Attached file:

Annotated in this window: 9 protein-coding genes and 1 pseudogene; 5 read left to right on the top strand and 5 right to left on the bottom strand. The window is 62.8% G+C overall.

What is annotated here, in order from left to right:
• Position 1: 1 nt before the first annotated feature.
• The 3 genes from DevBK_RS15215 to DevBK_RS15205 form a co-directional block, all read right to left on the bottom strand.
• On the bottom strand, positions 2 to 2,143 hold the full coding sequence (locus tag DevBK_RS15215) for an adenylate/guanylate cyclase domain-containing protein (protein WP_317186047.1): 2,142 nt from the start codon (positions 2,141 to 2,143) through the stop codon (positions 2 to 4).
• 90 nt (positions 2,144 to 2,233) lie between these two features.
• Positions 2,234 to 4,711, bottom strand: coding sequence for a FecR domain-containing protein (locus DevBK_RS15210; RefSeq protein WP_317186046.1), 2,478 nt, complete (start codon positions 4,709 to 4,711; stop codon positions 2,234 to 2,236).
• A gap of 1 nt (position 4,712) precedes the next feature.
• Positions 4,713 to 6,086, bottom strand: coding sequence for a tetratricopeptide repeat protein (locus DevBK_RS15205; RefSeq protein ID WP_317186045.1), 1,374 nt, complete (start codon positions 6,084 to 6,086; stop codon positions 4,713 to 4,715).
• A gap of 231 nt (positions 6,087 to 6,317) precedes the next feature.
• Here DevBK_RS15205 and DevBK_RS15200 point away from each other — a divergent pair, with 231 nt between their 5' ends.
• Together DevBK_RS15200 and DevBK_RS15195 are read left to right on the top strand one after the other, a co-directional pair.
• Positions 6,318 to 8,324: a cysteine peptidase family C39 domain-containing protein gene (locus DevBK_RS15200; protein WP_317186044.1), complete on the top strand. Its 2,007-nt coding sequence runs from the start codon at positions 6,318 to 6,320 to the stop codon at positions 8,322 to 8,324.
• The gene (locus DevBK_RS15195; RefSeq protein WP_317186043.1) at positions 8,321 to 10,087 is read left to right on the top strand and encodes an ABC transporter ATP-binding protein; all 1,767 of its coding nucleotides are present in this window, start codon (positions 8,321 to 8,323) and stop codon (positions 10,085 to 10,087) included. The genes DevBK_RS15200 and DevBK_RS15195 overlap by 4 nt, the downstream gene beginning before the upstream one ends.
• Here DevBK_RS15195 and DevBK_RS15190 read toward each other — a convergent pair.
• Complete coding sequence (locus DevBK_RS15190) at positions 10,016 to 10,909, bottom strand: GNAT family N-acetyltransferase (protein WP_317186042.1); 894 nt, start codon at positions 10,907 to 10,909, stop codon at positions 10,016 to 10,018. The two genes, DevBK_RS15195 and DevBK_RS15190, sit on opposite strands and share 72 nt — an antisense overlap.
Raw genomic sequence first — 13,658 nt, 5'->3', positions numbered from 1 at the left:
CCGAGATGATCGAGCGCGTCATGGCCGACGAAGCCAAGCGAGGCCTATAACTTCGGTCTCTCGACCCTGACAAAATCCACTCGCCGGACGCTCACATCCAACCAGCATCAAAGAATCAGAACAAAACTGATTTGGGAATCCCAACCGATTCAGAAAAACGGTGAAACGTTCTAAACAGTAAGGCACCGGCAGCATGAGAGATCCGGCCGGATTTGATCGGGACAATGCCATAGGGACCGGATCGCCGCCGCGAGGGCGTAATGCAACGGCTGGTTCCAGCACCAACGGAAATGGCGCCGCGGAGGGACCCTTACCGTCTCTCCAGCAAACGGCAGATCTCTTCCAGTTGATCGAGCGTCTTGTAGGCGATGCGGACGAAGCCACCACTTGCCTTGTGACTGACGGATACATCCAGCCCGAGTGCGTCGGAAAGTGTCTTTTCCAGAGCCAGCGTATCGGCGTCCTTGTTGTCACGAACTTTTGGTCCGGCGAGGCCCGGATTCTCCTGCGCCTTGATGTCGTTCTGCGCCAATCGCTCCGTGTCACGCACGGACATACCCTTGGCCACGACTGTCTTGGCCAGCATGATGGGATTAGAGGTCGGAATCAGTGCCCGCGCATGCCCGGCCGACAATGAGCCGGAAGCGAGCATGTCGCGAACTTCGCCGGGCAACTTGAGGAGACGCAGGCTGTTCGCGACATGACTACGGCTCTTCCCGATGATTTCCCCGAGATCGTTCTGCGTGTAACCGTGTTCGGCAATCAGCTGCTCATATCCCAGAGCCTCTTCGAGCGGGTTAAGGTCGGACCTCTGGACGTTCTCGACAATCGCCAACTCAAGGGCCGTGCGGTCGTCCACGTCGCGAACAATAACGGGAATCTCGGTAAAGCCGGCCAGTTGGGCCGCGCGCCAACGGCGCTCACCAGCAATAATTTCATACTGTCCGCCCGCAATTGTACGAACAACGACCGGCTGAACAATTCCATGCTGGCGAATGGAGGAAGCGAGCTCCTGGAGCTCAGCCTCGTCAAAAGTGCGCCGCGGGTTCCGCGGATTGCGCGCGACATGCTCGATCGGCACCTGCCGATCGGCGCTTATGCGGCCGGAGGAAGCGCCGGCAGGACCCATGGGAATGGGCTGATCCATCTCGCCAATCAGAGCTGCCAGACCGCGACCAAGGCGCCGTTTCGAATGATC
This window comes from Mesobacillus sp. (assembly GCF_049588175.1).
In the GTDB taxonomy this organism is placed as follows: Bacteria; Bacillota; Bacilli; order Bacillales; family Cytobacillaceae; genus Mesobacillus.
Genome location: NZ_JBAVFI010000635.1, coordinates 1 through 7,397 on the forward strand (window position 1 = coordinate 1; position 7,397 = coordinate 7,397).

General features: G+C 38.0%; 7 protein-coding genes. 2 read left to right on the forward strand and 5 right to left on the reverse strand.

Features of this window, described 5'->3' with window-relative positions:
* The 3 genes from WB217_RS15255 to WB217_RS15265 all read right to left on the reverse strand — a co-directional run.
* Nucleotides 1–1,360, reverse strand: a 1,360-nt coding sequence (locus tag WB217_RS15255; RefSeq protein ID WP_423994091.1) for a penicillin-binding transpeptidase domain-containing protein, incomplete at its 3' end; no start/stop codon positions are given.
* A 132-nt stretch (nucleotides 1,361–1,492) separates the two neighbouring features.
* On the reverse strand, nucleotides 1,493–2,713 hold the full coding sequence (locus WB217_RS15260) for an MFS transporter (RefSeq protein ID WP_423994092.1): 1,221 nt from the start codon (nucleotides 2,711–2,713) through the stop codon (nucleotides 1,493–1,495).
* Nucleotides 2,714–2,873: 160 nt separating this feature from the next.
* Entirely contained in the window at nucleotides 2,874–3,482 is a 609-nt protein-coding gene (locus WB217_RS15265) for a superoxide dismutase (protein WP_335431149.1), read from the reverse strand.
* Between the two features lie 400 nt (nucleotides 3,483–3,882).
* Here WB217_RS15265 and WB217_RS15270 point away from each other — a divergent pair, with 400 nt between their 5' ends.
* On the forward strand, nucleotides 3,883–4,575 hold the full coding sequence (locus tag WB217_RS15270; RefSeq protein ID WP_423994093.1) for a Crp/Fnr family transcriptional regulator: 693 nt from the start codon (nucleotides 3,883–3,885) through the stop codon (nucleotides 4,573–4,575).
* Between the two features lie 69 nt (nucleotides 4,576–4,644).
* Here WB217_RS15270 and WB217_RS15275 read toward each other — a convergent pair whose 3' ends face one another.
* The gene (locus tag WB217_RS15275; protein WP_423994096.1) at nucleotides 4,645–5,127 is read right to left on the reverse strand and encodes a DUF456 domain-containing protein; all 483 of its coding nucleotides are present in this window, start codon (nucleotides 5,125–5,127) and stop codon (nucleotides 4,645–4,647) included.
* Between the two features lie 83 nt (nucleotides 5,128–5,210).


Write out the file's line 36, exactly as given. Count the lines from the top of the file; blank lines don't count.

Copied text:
* Between the two features lie 83 nt (nucleotides 5,128–5,210).